By Ben Palmer
Sweaty, medal-laden friends with weary smiles are flooding our news feeds. Marathon season is upon us. I can’t complain because I’m one of them. I love to run - in fact, I completed my eleventh half-marathon, in Budapest, last weekend.
My training routine used to be to run a bit further or faster than the previous week. During a run I'd have very little concept of my pace beyond how it felt. My housemate, on the other hand, had a dependency on his phone to tell him how his run was going. I mocked him for it. Until I got a running watch.
Suddenly I had my pace lighting up my wrist every km. I stopped taking in my surroundings and listening to my legs, and started only caring if I was a few seconds above or below par pace. My mood and satisfaction with my run started being controlled by a minute by minute measurement. The problem was only compounded by joining Strava (other running apps are available, but aren’t as popular). Now I felt compelled to always try to run as fast and far as I could. Simply because my friends would see.
My approach was dumb. You need a mix of slow runs, fast runs and interval training to maximise your running potential. Instead, I focused on running as fast as I could each run because I could measure it and my friends would or, heaven forbid, wouldn’t like it.
It reminded me of a book I’d read recently. Particularly, the titles of the first two chapters, ‘What we see we value’ and ‘What we measure controls us’. Seeing a minute by minute measurement of my run didn’t increase my performance, instead it controlled me. As did my friends seeing it. What others saw, I valued.
Outside of running, it’s a more blatant truth. Think about it: Your salary, the number of times your latest Salt article is shared (nudge, nudge), the hours you work, the number of people you’ve slept with (or not in my case), the value of your home (or if you’ll ever own one), are all measurable things. Normally, we like to think we are in control of them. But when you reflect, it feels like they control us and our emotional wellbeing.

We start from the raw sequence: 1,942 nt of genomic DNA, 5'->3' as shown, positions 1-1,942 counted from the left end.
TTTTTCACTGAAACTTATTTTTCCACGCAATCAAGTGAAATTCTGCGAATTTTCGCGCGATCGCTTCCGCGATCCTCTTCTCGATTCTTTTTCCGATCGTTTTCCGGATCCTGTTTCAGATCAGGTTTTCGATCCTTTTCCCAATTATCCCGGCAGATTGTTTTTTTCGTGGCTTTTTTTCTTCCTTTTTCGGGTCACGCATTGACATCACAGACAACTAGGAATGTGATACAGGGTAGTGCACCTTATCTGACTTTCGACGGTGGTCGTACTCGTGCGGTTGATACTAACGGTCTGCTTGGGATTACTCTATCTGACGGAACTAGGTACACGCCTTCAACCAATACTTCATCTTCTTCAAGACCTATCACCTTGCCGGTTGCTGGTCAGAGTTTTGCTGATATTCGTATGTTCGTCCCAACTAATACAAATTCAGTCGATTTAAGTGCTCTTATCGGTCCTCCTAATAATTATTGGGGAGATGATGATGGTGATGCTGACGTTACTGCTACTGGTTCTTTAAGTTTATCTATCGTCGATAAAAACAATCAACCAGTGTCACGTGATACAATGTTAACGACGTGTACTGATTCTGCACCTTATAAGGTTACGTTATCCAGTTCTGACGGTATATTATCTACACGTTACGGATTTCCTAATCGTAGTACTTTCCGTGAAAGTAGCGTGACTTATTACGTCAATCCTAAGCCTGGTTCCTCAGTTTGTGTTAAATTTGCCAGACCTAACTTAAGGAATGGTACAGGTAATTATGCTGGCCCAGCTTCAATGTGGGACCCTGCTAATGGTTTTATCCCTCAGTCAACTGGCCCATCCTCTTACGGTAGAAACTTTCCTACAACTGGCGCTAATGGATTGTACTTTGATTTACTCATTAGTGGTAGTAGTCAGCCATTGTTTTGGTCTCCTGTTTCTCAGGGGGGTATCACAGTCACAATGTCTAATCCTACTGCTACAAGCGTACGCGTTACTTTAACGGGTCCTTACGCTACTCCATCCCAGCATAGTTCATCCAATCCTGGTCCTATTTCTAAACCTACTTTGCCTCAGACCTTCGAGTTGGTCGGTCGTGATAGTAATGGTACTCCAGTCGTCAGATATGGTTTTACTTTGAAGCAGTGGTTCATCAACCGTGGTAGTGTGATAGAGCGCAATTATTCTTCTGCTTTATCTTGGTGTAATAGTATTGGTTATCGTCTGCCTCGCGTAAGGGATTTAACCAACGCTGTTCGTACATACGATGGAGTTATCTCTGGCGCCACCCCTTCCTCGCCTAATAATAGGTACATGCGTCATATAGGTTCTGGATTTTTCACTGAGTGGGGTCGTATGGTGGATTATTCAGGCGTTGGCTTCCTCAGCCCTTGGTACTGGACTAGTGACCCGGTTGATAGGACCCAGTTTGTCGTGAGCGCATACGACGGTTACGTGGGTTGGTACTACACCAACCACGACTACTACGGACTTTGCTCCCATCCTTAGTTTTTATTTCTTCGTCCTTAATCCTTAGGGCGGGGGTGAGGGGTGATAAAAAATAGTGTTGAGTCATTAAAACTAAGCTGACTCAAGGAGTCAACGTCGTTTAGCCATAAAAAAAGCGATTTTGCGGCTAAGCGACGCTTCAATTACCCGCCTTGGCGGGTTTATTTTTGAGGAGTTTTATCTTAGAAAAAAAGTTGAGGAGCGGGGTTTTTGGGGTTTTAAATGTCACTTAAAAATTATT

Previously, you couldn’t quantify popularity. It was there but it wasn’t visible. Now it’s numerically defined for every social media user. It’s causing serious mental health problems for Western teenagers and existential angst amongst millennials. The data is great for algorithms. But not so great for humanity because we end up being controlled by the things we measure, curating our lives to maximise likes.
Virtues like love, honesty, integrity and so on, aren’t measurable. Yet they are so much more valuable. We all believe that love is greater than likes. But the visible measurability of salary, Strava and so on, means we end up focusing our best energy on them rather than what is actually valuable.
The trouble is, in a numbers game you can’t win. Unless I start beating Mo Farah, I’ll always fail to measure up. Incidentally, I did race Mo. Not that he’ll remember, but there were only 25 Brits between us. But that’s because in Lisbon the thousands of people who finished between us didn’t have GBR on their passport. Whichever way I try to cut it, there will always be someone faster, more liked, and more successful than me, in whatever measurement I choose. Once it is quantified, I lose.
It was the same for the then richest-man-in-the-world, Jean Paul Getty, as depicted in the film All the Money in the World. Asked, “what would it take for you to feel secure?” he can only answer, “more”. On the surface as the world’s wealthiest man, he appears to have all the power and control. But he doesn’t. He is controlled by his wealth. He is so powerless to money, he puts his kidnapped grandchild in mortal danger just to preserve a tiny fraction of his astronomical wealth. What a weak man.
Yet we all do the same. We buy into a world where everything is increasingly measurable. We mimic and idolise people because of their wealth, social media presence or marathon times, not for who they are. But what’s the solution?
First, recognise it’s a problem. When you find yourself being controlled by the numerical arrangement of your bank account, likes on your Instagram post or times on Strava, then you’ve got to ask what’s in control?
Second, give up control. On the subject of money, the book I read cogently argued that freedom from measurement lies in giving away and holding things loosely. Similarly with running, a school-friend who runs at speeds to nearly match Mo Farah advised me that 80% of runs should be easy and the real key is to enjoy them. It wasn’t easy to let most of my runs fall below my desired Strava standard but I’ve rediscovered running for pleasure, for the endorphins, the beauty of the world I’m running through and the challenge of stretching myself purely for its own sake.
Ultimately, you’ve got to ask is there more meaning to life than what we can measure?